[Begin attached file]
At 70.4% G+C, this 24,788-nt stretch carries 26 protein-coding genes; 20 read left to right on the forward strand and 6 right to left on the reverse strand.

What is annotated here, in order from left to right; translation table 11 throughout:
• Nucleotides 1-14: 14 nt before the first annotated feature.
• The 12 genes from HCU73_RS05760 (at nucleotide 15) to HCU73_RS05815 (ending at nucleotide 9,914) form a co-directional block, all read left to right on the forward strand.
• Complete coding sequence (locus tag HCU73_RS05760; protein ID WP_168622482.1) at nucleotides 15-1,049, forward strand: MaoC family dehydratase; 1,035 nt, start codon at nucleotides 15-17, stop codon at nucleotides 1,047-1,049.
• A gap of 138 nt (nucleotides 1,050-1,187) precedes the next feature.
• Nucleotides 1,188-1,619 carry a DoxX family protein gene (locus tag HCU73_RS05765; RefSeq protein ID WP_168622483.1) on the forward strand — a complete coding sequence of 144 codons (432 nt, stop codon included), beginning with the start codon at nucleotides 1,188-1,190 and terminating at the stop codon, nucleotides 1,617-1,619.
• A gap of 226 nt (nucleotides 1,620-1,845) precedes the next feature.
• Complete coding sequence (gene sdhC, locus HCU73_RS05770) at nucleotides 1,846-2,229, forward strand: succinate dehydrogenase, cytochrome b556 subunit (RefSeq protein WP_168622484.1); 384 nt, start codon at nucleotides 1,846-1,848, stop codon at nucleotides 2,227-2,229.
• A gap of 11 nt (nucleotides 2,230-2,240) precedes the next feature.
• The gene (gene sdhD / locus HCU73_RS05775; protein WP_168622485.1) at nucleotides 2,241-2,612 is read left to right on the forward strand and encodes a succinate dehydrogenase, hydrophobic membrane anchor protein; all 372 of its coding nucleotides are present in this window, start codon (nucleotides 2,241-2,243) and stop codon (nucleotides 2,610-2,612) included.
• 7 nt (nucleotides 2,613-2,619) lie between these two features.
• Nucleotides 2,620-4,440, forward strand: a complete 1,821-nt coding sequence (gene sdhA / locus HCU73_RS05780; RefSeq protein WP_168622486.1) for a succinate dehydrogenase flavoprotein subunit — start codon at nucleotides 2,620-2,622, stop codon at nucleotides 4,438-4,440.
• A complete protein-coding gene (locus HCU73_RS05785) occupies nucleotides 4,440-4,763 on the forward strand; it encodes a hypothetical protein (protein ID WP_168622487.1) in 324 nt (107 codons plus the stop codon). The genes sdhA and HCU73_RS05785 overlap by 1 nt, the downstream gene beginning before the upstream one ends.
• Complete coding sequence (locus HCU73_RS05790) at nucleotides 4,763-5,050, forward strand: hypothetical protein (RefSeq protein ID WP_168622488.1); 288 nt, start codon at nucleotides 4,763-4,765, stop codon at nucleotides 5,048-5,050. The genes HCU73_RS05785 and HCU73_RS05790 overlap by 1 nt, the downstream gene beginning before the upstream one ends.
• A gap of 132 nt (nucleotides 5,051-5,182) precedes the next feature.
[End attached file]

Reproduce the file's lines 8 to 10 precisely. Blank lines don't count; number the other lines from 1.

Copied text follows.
• A gap of 226 nt (nucleotides 1,620-1,845) precedes the next feature.
• Complete coding sequence (gene sdhC, locus HCU73_RS05770) at nucleotides 1,846-2,229, forward strand: succinate dehydrogenase, cytochrome b556 subunit (RefSeq protein WP_168622484.1); 384 nt, start codon at nucleotides 1,846-1,848, stop codon at nucleotides 2,227-2,229.
• A gap of 11 nt (nucleotides 2,230-2,240) precedes the next feature.